9 December 2010
Alpine avalanches: adrenaline, artifice and abstraction by Yann Gross
Lavina [Avalanches], by Swiss photographer Yann Gross, falls neatly between genres: part document, part pun, part landscape, and part abstraction, this series of alpine avalanches churns up dualism after dualism, writes Jane Cheng.
At first glance the images seem relatively simple. In each case but one, the avalanche’s tumbling snow has been abstracted by the absence of a horizon. Taken out of context in this way we see first a pattern, and only afterwards the houses and trees that tell us we are observing a natural phenomenon.
So in viewing the photographs, are we exercising power over the landscape, or giving testimony to its sublime power over us? Because of the graphic abstraction and lack of scale, it isn’t possible to lose oneself in awe of nature as it is in so many landscape photographs, let alone paintings. The pure verticality of the perspective makes it difficult, too, to find one’s position as a viewer – in this sense the images work more like maps or models than pictures. And as in the case of maps, the very ability to abstract something so powerful and so big as an avalanche seems a kind of human triumph in itself.
This suggestion of human mastery is further supported by the fact that in this case the avalanches have been artificially induced, as Gross tells me. In order to keep mountains safe for skiers, dynamite is exploded periodically to move loose snow that could prove dangerous later on. The ability to reduce unpredicted avalanches has improved with technology to the point that the event can be conceived of as constructive, as part of the routine maintenance that makes the mountains accessible, rather than destructive. These avalanches, like the abstract patterns in the photographs themselves, are the result less of nature than of human skill: if not art, artifice.
But for all that they are difficult scenes to photograph. Gross tells me he tried some 30 times over six years before coming out with a series of seven avalanches. Each time he first had to scale or descend a cliff facing the slope where the avalanche would happen.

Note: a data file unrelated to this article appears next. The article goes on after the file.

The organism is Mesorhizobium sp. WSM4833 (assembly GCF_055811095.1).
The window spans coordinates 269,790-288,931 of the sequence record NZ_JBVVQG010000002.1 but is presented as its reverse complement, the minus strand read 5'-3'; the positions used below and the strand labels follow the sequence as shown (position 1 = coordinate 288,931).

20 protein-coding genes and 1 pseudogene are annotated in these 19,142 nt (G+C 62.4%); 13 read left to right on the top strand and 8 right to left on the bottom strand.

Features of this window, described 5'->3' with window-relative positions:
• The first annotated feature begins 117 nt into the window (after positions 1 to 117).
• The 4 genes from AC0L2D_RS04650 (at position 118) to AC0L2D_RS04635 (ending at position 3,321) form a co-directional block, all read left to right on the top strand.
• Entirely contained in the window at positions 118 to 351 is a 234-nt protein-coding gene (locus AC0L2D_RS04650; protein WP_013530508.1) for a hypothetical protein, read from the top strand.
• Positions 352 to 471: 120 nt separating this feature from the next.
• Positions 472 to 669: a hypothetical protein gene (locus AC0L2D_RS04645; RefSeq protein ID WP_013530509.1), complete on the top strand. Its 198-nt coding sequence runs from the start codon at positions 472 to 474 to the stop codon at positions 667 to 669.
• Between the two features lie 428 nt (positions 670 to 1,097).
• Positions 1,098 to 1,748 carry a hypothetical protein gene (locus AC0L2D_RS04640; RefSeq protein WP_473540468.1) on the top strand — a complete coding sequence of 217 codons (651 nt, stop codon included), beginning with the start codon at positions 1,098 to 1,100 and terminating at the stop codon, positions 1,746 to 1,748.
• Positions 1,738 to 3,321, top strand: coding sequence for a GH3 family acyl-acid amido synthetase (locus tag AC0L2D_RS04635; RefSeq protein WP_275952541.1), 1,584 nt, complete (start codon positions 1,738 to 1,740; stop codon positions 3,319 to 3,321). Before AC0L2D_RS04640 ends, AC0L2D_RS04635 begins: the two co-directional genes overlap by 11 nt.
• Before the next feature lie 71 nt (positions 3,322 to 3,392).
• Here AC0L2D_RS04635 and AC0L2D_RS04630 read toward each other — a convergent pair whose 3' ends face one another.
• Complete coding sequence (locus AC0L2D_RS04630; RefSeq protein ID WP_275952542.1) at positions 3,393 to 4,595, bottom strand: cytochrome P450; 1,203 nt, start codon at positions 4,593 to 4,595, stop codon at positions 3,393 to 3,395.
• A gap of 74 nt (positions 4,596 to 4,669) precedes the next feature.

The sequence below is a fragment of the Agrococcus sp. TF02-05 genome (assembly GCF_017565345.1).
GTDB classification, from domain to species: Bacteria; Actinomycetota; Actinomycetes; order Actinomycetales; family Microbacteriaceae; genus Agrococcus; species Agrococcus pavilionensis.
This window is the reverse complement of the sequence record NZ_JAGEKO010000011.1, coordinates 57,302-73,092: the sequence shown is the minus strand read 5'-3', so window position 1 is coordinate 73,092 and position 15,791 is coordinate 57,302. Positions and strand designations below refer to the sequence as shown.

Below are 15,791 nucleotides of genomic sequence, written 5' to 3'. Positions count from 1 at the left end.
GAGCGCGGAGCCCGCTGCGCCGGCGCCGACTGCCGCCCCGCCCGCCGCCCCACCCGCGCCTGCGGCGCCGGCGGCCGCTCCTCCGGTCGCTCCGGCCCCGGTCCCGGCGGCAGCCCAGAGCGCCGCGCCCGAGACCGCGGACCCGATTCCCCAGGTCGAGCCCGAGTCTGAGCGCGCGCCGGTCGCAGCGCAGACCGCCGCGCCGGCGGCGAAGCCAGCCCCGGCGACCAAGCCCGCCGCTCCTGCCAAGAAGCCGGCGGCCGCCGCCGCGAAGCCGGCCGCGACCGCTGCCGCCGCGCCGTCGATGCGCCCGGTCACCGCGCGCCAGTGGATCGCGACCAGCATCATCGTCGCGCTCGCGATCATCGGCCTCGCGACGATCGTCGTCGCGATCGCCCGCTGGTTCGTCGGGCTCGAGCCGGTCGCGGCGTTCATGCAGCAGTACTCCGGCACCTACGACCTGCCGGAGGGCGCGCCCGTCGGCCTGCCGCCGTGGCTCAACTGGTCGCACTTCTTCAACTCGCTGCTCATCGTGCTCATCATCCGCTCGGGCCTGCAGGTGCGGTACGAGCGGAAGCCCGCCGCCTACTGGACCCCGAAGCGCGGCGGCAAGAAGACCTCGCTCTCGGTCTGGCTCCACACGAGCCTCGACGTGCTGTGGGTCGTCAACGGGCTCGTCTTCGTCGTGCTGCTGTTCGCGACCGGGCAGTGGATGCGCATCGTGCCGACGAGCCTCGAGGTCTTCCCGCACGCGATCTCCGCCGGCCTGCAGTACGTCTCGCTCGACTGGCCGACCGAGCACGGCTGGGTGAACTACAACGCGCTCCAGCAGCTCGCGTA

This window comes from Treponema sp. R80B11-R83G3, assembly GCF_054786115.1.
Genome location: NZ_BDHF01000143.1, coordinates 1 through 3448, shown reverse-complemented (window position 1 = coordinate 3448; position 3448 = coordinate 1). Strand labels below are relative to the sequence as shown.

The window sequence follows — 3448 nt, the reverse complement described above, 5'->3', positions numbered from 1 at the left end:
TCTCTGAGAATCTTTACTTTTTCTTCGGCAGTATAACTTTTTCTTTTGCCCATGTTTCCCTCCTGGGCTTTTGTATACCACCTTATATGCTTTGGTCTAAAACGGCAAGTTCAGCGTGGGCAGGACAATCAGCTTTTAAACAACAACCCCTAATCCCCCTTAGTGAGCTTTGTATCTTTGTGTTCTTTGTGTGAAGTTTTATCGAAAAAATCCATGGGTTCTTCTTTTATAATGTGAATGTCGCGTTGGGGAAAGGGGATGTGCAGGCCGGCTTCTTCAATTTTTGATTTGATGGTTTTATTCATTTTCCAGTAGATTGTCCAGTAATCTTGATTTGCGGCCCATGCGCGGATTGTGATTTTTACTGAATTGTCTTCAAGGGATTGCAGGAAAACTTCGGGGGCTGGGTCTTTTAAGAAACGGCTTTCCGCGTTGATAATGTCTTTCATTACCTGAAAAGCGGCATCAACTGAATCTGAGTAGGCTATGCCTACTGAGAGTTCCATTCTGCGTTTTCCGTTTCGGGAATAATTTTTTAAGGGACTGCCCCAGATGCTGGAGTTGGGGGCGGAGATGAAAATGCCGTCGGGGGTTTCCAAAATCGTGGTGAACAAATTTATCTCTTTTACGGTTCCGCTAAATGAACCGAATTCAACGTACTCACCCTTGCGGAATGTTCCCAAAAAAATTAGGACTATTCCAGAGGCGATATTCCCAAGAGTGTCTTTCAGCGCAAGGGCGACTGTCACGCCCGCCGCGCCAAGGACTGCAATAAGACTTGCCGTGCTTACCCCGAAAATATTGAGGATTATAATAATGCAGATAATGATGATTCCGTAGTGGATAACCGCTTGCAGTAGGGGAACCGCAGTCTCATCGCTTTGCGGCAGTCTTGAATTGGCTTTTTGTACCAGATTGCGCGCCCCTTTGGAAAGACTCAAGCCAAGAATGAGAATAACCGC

‘You have to have enough snow. You have to be ready at a moment’s notice. You have to hike to the site, and you have to find a place across from the explosion. After all that, sometimes the avalanche is too small to be interesting. And then you have to have sun, or the whole thing comes out white’ he says. So in this sense nature retains the upper hand.
TThis ambiguous standoff between nature and man is further complicated by the question of ownership: who owns the photographs, the avalanches, the land? Galerie 22bis’s Hugo Pozzo di Borgio, one of Gross’s gallery owners, told me that the primary buyers of Gross’s Lavina pictures are people who live in resort towns near the locations of the photographs. This brings up yet another dualism: why spend so much money to memorialise a landscape you can see out your window?
On the one hand it seems simple - avalanches are rarely seen, and for the chalet-buying mountain enthusiast the photographs are likely the natural extension of an existent interest. On the other hand, because avalanches are so rare, the act of buying the photographs can also be seen as an attempt to assert ownership over an aspect of the land that is notoriously difficult to own – a paragon of majestic natural strength that remains hidden and unpredictable except to the mountain guide who detonates the dynamite and the rare intrepid photographer. In Gross’s photographs the avalanches have been miniaturised, stilled, captured. But of course, they’re only pictures.
Yet as Gross notes, those who know the mountains well have little desire to own an avalanche, however small. ‘My parents like the series,’ he says, ‘but they would never put it up in their living room. Avalanches are simply too scary.’
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